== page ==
CERF Report: Latinos are ‘a driver of economic growth’

Joslyn Buckley, Reporter

The 2020 Latino Donor Collaborative U.S. Latino GDP report shows continued growth in Latino communities’ economic contributions from 2010 to 2018.

“This is the second year now in which we have proven that the U.S. economy relies very heavily on the Latino population,” said Gerhard Apfelthaler, dean of the School of Management for Cal Lutheran, in a Zoom interview.

According to the report, “Latino real GDP grew 21 percent faster than India’s and 30 percent faster than China’s.”

GDP, or gross domestic product, is the total value of goods and services produced by a fixed population in one year.

The report, produced by California Lutheran University’s Center for Economic Research and Forecasting (CERF), was co-authored by Matthew Fienup and Dan Hamilton from Cal Lutheran as well as David Hayes-Bautista and Paul Hsu from University of California, Los Angeles Geffen School of Medicine.

In a Zoom interview, Matthew Fienup, executive director of CERF and assistant professor of Economics at Cal Lutheran, said this project is especially important for Cal Lutheran since it is a federally designated Hispanic-Serving Institution and it supports the commitment to serve the Hispanic community.

“One thing that I want to call out in this context is that CERF is very very much nonpartisan. The goal of this report is to really provide a factual view of the contribution of Latinos and so you’ll notice there are no policy recommendations,” Fienup said. “[Latinos] are going to be successful and they are going to continue to be a driver of economic growth.”

Apfelthaler added that he hopes this report will help correct some of the stereotypes surrounding the Latino population.

“We need to correct the image of the Hispanic population [as] all farm workers … we need to recognize that the Latino population produces just as many future leaders, even more probably,” Apfelthaler said.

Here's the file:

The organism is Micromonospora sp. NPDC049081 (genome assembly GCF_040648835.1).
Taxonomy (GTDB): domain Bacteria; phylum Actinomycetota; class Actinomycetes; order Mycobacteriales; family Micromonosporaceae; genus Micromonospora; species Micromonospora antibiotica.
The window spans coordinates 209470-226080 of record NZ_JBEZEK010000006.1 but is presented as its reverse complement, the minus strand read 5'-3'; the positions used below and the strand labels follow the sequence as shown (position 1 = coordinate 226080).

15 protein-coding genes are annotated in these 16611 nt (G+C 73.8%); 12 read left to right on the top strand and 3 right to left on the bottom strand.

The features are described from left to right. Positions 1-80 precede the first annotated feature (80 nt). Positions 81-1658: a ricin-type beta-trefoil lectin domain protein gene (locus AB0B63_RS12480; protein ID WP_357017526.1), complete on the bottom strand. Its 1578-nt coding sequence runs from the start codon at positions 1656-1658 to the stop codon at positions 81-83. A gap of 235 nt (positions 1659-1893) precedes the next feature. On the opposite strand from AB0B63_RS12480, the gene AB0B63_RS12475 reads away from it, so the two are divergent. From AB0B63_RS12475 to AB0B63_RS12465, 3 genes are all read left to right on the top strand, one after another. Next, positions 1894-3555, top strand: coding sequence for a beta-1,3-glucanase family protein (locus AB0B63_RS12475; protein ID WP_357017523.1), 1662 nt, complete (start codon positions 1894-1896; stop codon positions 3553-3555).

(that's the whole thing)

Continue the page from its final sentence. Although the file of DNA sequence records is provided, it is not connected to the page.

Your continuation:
Fienup said one of the goals for the Latino GDP report is to create a historical record of the Latino population’s contribution in economics and create a forecast model that will allow them to predict future values.

He said the next GDP report, based on 2019 data, will be important because it will be the final calculations before the 2020 Census is taken into account. He also mentioned this is crucial since there have been changes made in the questions and structure of the census that will cause inherent miscalculations.

“What I see that is so dynamic about Latinos and their contribution to the economy is kind of based on demographics … The fact that their [average] household size is larger and simultaneously it’s growing at a much more rapid rate … just really gives a lot of weight to their impact on the economy as it filters through all those other things,” said Dan Hamilton, director of Economics for CERF and associate professor of Economics for Cal Lutheran.

Fienup said that Cal Lutheran received the invitation for this project because one of the original members on the project had passed away and Hamilton had previously worked with Hayes-Bautista.

Hamilton said it has been a great partnership with their colleagues at UCLA and they are able to leverage each other’s strengths.

“I think it is becoming more prevalent for research to be multidisciplinary … that’ll probably continue,” Hamilton said.